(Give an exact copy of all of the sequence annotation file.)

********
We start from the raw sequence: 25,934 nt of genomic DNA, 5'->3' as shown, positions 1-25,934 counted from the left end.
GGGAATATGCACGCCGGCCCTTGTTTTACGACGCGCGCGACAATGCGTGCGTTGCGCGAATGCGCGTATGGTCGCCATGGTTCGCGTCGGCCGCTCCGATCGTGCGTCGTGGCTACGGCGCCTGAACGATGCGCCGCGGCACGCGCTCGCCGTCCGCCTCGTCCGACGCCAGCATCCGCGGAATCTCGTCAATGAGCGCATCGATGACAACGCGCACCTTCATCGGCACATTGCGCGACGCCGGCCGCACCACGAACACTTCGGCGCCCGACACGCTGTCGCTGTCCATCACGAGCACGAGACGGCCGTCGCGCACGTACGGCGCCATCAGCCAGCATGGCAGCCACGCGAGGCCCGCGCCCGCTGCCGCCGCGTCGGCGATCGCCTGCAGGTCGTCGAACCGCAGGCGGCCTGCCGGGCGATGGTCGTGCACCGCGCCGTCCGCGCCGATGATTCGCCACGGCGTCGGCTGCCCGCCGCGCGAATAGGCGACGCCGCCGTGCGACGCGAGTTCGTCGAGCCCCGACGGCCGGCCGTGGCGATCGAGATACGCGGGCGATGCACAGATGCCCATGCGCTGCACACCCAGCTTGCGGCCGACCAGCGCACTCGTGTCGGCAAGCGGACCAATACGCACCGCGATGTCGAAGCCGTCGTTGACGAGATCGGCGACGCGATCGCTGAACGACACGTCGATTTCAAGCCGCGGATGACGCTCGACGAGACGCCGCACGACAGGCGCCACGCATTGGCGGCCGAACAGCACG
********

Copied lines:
We start from the raw sequence: 25,934 nt of genomic DNA, 5'->3' as shown, positions 1-25,934 counted from the left end.
GGGAATATGCACGCCGGCCCTTGTTTTACGACGCGCGCGACAATGCGTGCGTTGCGCGAATGCGCGTATGGTCGCCATGGTTCGCGTCGGCCGCTCCGATCGTGCGTCGTGGCTACGGCGCCTGAACGATGCGCCGCGGCACGCGCTCGCCGTCCGCCTCGTCCGACGCCAGCATCCGCGGAATCTCGTCAATGAGCGCATCGATGACAACGCGCACCTTCATCGGCACATTGCGCGACGCCGGCCGCACCACGAACACTTCGGCGCCCGACACGCTGTCGCTGTCCATCACGAGCACGAGACGGCCGTCGCGCACGTACGGCGCCATCAGCCAGCATGGCAGCCACGCGAGGCCCGCGCCCGCTGCCGCCGCGTCGGCGATCGCCTGCAGGTCGTCGAACCGCAGGCGGCCTGCCGGGCGATGGTCGTGCACCGCGCCGTCCGCGCCGATGATTCGCCACGGCGTCGGCTGCCCGCCGCGCGAATAGGCGACGCCGCCGTGCGACGCGAGTTCGTCGAGCCCCGACGGCCGGCCGTGGCGATCGAGATACGCGGGCGATGCACAGATGCCCATGCGCTGCACACCCAGCTTGCGGCCGACCAGCGCACTCGTGTCGGCAAGCGGACCAATACGCACCGCGATGTCGAAGCCGTCGTTGACGAGATCGGCGACGCGATCGCTGAACGACACGTCGATTTCAAGCCGCGGATGACGCTCGACGAGACGCCGCACGACAGGCGCCACGCATTGGCGGCCGAACAGCACG